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Re: [Phys-l] spectra

I haven't seen their spectra myself, but a Wikipedia
( search makes me think
that the extra blue line in the fluorescent lamp is due to a particular phosphor
added to the bulb. I don't know about the shift in wavelength; can you view them
both at the same time? It could be that the diffraction grating is being bent a
little, or the viewing conditions aren't the same. And, yes, all CFLs contain a
little mercury.


"The four points of the compass be logic, knowledge, wisdom and the unknown.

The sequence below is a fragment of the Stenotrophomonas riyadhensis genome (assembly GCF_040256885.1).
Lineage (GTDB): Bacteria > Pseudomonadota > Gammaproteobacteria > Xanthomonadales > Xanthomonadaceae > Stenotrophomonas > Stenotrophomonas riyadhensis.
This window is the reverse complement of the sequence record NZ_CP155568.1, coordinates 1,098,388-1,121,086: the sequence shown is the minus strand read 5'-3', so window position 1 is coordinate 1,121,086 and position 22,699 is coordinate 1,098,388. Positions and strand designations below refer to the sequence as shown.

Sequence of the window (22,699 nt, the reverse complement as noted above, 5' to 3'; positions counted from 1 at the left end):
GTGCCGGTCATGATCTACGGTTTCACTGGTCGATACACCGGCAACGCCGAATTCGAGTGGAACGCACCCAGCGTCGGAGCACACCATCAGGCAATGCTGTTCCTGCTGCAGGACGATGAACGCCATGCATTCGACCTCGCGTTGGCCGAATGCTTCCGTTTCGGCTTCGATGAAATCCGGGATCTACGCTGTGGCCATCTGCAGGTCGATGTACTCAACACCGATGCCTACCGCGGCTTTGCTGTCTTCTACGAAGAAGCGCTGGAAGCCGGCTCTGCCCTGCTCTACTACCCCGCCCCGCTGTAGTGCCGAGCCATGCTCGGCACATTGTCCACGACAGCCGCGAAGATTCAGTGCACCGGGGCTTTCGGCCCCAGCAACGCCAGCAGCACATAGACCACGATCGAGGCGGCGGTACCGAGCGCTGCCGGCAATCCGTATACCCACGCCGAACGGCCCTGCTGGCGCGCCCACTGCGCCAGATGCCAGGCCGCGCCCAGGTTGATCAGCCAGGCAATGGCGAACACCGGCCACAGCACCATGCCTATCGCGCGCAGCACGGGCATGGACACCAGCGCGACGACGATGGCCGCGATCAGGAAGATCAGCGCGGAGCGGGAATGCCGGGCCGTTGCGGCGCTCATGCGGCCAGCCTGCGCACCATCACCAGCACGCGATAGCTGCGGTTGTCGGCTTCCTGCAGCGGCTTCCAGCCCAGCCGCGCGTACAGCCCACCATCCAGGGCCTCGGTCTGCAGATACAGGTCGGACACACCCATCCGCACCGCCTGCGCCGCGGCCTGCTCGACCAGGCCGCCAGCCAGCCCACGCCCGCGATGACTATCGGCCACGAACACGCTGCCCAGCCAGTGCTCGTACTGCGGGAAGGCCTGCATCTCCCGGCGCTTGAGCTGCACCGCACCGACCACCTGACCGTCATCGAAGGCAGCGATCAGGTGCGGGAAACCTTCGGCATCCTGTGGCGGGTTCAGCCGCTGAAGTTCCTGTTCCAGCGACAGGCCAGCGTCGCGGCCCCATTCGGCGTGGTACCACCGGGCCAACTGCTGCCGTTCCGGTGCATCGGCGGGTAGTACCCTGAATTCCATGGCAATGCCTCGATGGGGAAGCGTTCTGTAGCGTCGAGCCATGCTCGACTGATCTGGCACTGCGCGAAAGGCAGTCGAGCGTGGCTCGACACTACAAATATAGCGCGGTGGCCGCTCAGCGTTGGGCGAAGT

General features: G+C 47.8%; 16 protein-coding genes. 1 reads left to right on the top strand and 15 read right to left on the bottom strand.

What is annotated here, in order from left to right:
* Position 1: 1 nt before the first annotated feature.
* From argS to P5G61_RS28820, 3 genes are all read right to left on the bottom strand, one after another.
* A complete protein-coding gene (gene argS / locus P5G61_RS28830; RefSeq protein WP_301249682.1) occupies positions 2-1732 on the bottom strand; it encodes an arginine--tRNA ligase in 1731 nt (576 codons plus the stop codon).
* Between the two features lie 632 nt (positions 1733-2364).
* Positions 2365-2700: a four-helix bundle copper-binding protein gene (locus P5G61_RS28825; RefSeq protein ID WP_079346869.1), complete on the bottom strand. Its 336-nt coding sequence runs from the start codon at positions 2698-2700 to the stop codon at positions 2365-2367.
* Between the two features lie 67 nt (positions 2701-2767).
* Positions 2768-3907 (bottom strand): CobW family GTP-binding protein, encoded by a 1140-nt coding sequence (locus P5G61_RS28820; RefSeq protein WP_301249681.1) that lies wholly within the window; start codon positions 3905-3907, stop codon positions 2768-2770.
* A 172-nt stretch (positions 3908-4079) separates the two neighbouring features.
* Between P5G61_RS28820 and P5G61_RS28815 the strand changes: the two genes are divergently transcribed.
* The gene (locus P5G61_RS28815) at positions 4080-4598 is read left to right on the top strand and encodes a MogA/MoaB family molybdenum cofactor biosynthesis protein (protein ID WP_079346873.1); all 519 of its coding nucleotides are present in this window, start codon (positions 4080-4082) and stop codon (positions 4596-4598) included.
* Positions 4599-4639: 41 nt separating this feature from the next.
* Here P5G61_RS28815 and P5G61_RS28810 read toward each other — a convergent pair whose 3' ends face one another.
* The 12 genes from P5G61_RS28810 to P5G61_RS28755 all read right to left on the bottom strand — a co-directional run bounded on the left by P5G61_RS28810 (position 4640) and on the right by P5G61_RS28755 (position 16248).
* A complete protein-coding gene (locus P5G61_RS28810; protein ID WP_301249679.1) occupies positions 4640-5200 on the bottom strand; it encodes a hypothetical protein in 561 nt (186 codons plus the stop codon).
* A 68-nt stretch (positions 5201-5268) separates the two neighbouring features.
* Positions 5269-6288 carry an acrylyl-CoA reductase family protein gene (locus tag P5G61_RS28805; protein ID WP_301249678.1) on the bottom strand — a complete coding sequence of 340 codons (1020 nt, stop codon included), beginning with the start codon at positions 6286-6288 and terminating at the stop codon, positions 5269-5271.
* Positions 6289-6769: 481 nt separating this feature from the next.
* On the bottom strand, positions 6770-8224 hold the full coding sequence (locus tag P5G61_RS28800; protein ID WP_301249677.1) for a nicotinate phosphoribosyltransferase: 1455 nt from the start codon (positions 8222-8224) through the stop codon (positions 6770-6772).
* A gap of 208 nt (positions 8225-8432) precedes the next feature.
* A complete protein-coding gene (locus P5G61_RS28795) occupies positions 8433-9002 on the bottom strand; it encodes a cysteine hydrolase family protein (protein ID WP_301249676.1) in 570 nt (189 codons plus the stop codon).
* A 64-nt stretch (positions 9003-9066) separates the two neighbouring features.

Some do bow in that final direction. Others advance upon it. To bow before the
one is to lose sight of the three. I may submit to the unknown, but never to the
unknowable." ~~Roger Zelazny, in "Lord of Light"

From: Anthony Lapinski <>
Sent: Fri, October 29, 2010 5:20:59 AM
Subject: [Phys-l] spectra

I want to so a spectra activity where students look at various light
sources and gas tubes with a diffraction grating. I also have a black
light and a fluorescent light. The black light shows five distinct lines,
and matches up with mercury on my spectrum chart. The spectrum for my
fluorescent light is similar to that of the black light, but with an extra
(blue) line. Has anyone else seen this? Do CFL's also contain mercury? I
am wondering if both lights contain mercury, why are the spectral lines
slightly different?

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